Falling US real rates complicate Fed-ECB divergence story
While the ECB is preparing the market for softer monetary conditions, the Federal Reserve is gradually tapering its quantitative-easing programme and the market expects rate hikes to commence from Q3 2015. However, falling US real rates will complicate Draghi’s bid to weaken the euro.
|ECB president Mario Draghi|
With market speculation heating up regarding the timing of possible rate actions and the implications for the markets, Axel Merk, president and CIO at Merk Investments, has questioned European Central Bank (ECB) president Mario Draghi’s motives for promoting the divergence theory, claiming he is using the argument to try to weaken the euro. While the divergence story points to higher rate expectations in the US than in Europe, Merk claims the argument only shows half the picture, as it only considers nominal yields. Real yields, which adjust for inflation, might be a different story if inflation is higher in the US than in Europe.
“Real interest rates in the US are not only lower than in the eurozone but that divergence has been growing in the opposite direction of nominal rates,” says Merk. “The eurozone is holding steady, whereas US real rates are falling.
“In this currency war, one might be excused for not recognizing who is the most dovish of them all. The market currently prices in that nominal interest-rate hikes might indeed be coming. But our interpretation is also that inflation, at least in the short-term, is higher in the US than in the eurozone. If inflation, indeed, is picking up and central banks stay put, they will be behind the curve, meaning real interest rates may continue to be negative for a very long time.”
Yet whether inflation has enough of a toe-hold in the US to climb significantly remains to be seen.
Most agree the outlook for inflation is higher in the US than the eurozone, though US wage inflation remains low. Year-on-year growth in average hourly earnings has hovered around the 2% mark since 2009, suggesting there is not too much slack in the economy.
While the eurozone has suffered a string of disappointing economic data, the news coming out of the US has been more positive. Better-than-expected Q2 GDP figures have been supported by strong non-farm payroll releases, showing more than 200,000 jobs have been created a month. The healthier US banking sector will also give inflation an easier toe-hold than it has in Europe.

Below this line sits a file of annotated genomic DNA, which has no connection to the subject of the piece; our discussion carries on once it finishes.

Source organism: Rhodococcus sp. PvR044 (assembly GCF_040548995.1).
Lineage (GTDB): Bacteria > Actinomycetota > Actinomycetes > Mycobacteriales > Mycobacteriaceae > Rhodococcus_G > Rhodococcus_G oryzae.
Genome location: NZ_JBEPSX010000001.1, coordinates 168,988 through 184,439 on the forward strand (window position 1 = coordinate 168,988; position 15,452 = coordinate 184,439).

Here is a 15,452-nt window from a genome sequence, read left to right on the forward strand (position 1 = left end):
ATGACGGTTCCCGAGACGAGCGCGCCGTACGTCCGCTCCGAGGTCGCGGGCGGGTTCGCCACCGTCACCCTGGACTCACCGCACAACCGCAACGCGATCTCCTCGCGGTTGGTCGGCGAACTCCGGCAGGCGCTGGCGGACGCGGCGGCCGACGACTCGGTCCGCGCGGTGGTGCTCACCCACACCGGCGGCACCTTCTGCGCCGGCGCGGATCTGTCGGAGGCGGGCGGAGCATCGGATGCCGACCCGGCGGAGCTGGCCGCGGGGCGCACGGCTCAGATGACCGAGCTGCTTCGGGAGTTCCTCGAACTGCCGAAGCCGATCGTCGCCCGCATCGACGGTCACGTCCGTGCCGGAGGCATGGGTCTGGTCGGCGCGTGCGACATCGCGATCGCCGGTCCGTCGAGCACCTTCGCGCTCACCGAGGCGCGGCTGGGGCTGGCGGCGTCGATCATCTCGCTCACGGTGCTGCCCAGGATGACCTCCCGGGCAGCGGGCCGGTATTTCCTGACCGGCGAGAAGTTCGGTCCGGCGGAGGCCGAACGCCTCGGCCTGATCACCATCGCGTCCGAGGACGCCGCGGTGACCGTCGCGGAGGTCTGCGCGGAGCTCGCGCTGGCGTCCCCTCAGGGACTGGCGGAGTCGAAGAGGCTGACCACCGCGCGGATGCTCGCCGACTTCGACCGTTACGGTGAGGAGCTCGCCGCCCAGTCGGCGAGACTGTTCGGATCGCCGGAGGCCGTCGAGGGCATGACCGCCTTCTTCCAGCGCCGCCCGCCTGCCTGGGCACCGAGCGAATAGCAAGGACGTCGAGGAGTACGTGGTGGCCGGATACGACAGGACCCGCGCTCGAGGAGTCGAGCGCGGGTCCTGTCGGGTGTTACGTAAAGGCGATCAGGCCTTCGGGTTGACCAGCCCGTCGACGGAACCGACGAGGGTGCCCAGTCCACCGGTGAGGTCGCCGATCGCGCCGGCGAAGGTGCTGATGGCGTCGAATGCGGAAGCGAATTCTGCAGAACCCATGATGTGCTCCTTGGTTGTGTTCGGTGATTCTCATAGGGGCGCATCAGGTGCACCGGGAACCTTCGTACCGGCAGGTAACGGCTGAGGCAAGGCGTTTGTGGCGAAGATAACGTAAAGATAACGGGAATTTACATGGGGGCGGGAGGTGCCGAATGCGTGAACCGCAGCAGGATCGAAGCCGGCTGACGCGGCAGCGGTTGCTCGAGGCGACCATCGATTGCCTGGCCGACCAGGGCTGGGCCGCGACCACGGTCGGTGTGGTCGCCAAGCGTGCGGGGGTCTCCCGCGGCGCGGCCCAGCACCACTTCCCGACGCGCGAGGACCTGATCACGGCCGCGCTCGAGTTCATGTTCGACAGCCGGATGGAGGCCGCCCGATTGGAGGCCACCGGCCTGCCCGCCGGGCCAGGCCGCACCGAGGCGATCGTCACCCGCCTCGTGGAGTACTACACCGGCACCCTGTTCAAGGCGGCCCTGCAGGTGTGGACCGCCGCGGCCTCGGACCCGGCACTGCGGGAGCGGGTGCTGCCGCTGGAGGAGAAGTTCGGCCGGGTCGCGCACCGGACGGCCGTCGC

“Measured since the start of last month, the USD is the best-performing developed world currency,” says Jane Foley, senior FX strategist for Rabobank. Since July 1, it has rallied about 2.4% against the EUR, one of the poorest-performing currencies in that period.
“Bearing in mind the widely held presumption that Fed chair [Janet] Yellen would rather risk a period of too-high inflation than another downturn, there is little risk of the Fed rushing to tighten policy,” says Foley. “That said, the market is expecting the first tightening from the Fed to be several months ahead of the ECB and this has made EUR/USD vulnerable to further downside pressure.”
While inflation expectations are higher in the US, there is still plenty of downward pressure on inflation, much of which is imported, says Ebrahim Rahbari, director, global economics at Citi.
“Tradable price inflation has been below the level seen from domestic sources such as services, and the strong dollar is likely to see that continue. We see the PCE [personal consumption expenditures] deflator staying within the 1.5% to 2% range for the next year at least.”
Daragh Maher, FX Strategist for G10 at HSBC, says: “Our base view is a cautious outlook for activity in the US which is unlikely to lead to more than a temporary pick-up in inflation.”
And while the market has been anticipating inflation surprises on the downside in Europe, HSBC believes it will be flat or even slightly up later this year. “Combined with the ECB’s non-conventional stimulus, that amounts to real loosening,” says Maher.
“Real yields will keep domestic investors interested in the eurozone, and that is a very large investor-base – even the traditional borrower countries are saving more than they used to,” says Citi’s Rahbari. “So monetary policy divergence may not translate so easily into outperformance for the higher-yielding currency.”
It is also debatable how much currency traders care about the real rate. “A trader will get his carry regardless of what inflation is doing, as long as the currency doesn’t collapse,” says HSBC’s Maher. “It will have some bearing, but short-term investors will not care as much about the real rate as the nominal rate.”
However, Merk believes the opposite is true. “Nominal rate increases make for good headlines, but might make for poor investment decisions,” he warns. An extended period of negative real rates may bode well for gold and poorly for the US dollar.
“While Draghi has had the upper hand in weakening the euro for a couple of weeks now, this streak may come to an end,” concludes Merk.